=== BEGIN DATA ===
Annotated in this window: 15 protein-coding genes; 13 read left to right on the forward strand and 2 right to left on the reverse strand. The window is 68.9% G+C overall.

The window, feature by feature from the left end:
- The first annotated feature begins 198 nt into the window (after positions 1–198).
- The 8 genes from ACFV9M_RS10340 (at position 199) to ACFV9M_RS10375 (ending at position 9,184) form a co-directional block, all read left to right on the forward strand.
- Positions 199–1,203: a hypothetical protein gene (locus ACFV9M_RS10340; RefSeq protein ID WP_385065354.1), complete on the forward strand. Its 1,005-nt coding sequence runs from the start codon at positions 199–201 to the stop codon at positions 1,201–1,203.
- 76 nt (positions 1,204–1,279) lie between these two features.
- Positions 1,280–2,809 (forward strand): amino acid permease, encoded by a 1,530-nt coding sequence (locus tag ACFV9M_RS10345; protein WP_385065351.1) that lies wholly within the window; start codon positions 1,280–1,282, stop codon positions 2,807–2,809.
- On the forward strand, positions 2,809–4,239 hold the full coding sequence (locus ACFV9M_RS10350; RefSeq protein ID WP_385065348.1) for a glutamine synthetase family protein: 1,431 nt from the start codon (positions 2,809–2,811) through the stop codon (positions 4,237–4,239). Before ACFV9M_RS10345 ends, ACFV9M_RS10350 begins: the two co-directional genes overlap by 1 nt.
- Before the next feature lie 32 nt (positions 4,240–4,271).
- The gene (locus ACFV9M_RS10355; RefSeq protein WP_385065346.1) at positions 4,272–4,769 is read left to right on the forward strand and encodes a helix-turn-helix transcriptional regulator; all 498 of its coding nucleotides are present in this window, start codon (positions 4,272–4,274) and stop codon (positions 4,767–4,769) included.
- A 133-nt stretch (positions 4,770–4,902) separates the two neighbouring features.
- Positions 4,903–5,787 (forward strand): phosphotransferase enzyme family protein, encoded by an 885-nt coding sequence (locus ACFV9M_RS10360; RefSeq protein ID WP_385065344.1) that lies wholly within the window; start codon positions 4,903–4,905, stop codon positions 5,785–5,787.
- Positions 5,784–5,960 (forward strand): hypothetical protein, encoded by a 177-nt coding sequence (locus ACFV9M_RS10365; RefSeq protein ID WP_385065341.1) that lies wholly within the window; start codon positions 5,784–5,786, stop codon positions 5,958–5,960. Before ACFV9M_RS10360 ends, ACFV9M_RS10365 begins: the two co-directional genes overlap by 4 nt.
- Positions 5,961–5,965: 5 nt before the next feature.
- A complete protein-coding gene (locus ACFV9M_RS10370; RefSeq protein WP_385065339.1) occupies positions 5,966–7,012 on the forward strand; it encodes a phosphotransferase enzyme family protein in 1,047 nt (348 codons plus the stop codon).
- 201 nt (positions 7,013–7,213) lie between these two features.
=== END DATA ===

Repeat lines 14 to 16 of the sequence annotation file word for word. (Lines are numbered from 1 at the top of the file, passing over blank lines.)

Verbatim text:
- Positions 5,961–5,965: 5 nt before the next feature.
- A complete protein-coding gene (locus ACFV9M_RS10370; RefSeq protein WP_385065339.1) occupies positions 5,966–7,012 on the forward strand; it encodes a phosphotransferase enzyme family protein in 1,047 nt (348 codons plus the stop codon).
- 201 nt (positions 7,013–7,213) lie between these two features.